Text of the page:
UTokyo – Princeton Joint Program “People and Culture of Japan in the United States: Past, Present, and Future” Held

[With the permission of the UTokyo NY office, we are pleased to include this article here which originally appeared on the UTokyo NY Office website.]


  • Professor Yujin Yaguchi (Vice President of UTokyo and Director of Center for Global Education)
  • Dr. Sho Shimoyamada (Lecturer at Center for Global Education, UTokyo)
    (2024年 3 月 10 日~3 月 17 日)

UTokyo’s Center for Global Education (alas UTokyo GlobE) hosted a winter program entitled “People and Culture of Japan in the United States: Past, Present, and Future” in collaboration with Princeton University. Eight UTokyo undergraduate students, who completed the Go Global Gateway program, and five Princeton undergraduate students participated in the program and studied together at UTokyo NY (March 10-14), Rutgers University (March 15), and Princeton University (March 16 and 17). In New York City, the students listened to lectures by distinguished guests and engaged in active discussions. The invited speakers were:

  • Ambassador Mikio Mori (Consulate General of Japan in New York)
  • Professor Jin Sato (Institute of Advanced Studies on Asia, UTokyo) “Navigating Global Career: Intentions and Coincidences”
  • Dr. Yoshiko Mito (Adjunct Assistant Professor at Icahn School of Medicine at Mount Sinai) “Genomic Medicine and Career Path in Science and Medicine”
  • Mr. Kent Yoshida (Co-head of Investment Banking America, Nomura Security) “Cross Boarder M&A”
  • Ms. Keiko Tsuyama (Freelance journalist) “Motivating the Japanese Audience to Understand What Exactly Democracy Is”
  • Dr. Joshua Walker (President and CEO of Japan Society) “The role and significance of Japan Society for the US-Japan relationship”

Professor Jin Sato shared his previous work experiences at Princeton and examined the impact of coincidence on his career development.

Talk by Professor Sato

One of the highlights of the week was a dialogue between Ambassador Mori, who is a UTokyo graduate, and the students of both institutions as they had the privilege of casually conversing with Ambassador Mori over lunch.

Dialogue with Ambassador Mori

Students were also impressed by Dr. Yoshiko Mito, who gave a brief overview of how she climbed up her career ladder after graduation from UTokyo. Mr. Yoshida talked about his career as a business professional at a New York-based Japanese corporation that works with many multi-national companies.

Talk by Mr. Yoshida

Ms. Keiko Tsuyama gave UTokyo students a glimpse into American presidential election and made students of both universities think about the difference and similarity between Japanese and American elections.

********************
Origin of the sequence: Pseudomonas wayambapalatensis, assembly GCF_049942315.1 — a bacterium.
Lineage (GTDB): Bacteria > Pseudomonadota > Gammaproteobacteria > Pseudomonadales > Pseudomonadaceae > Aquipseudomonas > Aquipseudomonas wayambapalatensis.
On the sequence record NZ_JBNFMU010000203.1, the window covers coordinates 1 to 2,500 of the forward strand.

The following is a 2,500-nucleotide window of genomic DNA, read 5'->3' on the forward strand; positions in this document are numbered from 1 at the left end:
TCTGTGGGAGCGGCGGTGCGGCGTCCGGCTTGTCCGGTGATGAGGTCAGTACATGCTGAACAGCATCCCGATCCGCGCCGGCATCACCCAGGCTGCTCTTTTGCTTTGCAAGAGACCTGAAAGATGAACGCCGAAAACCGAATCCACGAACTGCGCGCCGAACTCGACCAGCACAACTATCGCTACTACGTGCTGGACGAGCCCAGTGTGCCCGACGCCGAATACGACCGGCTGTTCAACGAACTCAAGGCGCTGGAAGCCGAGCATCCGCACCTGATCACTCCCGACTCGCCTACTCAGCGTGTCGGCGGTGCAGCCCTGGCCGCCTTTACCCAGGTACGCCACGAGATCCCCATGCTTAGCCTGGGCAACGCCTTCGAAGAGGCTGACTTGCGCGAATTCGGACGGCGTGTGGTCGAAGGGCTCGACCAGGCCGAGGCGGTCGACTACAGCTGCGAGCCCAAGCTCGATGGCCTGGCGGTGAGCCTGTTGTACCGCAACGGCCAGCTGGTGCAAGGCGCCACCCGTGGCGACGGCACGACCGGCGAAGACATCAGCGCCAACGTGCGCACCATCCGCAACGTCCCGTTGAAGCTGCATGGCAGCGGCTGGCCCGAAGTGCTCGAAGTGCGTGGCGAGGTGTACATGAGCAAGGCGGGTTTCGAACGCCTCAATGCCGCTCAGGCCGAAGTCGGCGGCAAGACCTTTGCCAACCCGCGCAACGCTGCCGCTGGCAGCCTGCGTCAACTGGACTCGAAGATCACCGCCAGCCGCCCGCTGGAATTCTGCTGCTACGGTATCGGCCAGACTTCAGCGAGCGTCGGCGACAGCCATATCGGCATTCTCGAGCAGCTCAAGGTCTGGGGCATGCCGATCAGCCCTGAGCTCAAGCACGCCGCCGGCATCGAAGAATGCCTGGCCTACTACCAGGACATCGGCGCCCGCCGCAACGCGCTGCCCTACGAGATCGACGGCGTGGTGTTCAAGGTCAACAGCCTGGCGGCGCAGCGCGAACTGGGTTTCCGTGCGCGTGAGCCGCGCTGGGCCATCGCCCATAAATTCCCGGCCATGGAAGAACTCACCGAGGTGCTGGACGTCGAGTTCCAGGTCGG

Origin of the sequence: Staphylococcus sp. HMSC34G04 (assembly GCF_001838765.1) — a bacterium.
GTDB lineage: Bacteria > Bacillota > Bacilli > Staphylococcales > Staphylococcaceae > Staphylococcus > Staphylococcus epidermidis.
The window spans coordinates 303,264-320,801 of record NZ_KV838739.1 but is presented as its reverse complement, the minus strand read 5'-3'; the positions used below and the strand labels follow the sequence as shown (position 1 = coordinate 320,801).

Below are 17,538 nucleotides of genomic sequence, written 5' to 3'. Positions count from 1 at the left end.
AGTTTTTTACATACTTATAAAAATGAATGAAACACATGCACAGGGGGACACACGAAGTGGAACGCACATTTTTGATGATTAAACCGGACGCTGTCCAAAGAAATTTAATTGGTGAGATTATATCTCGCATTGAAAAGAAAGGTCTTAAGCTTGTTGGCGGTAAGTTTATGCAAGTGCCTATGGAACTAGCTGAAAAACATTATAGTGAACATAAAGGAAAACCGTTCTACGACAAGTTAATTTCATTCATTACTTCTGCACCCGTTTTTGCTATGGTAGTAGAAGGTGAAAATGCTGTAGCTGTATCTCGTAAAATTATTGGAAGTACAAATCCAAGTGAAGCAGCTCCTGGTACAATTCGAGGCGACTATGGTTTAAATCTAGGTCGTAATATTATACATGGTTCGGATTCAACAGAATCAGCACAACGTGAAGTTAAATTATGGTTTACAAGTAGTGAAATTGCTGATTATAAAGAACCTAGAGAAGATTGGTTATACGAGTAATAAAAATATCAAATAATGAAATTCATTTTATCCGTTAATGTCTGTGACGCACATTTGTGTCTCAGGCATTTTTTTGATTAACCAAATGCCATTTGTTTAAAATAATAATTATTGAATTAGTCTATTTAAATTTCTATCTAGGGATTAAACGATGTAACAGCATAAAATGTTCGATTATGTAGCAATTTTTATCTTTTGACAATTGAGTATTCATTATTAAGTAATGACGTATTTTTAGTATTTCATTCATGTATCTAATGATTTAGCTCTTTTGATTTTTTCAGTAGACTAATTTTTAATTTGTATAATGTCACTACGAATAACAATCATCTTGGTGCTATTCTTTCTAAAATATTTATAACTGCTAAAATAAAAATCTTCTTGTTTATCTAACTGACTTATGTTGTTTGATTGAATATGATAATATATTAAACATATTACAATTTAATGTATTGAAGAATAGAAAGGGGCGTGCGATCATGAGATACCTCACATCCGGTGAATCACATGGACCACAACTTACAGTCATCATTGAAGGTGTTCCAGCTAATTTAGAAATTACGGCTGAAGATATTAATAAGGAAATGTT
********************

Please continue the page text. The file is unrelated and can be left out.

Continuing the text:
Ms. Tsuyama and students at UTokyo NY

Dr. Joshua Walker reflected on his journey from his youth in Hokkaido to the scholar of Turkey to President of Japan Society. His personal story intrigued many students.

(Pic5: Talk by Dr. Walker)

Taking advantage of the location of UTokyo NY, the New York round of this program also included informal learning experiences in the city, such as a guided gallery tour at Japan Society and a classical music concert at Carnegie Hall, which is in the immediate vicinity of the office. The students also explored New York City by themselves, visiting museums, the headquarter of the United Nations, and other sites as well as eating together at local restaurants.

Gallery tour at Japan Society

On March 15, the students left New York City and visited Rutgers University to attend a lecture by Dr. Haruko Wakabayashi on the Japanese students who studied at the institution in the nineteenth century. Students learned about the commitment and hardship of these early Japanese students and later visited gravesites of some of the students who passed away before being able to return to Japan.

Campus tour at Rutgers University

Following the time at Rutgers University, students moved to Princeton. On March 16, they attended a lecture on the impacts of Japanese online games and manga in U.S. black communities by Dr. Akil Fletcher (The Society of Fellows, Princeton University), and another lecture on economic relations between Japan and the U.S. by Professor James Raymo (Department of Sociology and East Asian Studies, Princeton University).

Lecture by Professor Raymo

Through a variety of academic and non-academic activities, the students of the two universities formed a friendship. They were able to enhance their understanding and awareness of Japanese people and culture in the U.S. from multiple perspectives. In addition, Princeton students inspired their UTokyo peers to study and work in the U.S., and vice versa.

Selfie on Princeton campus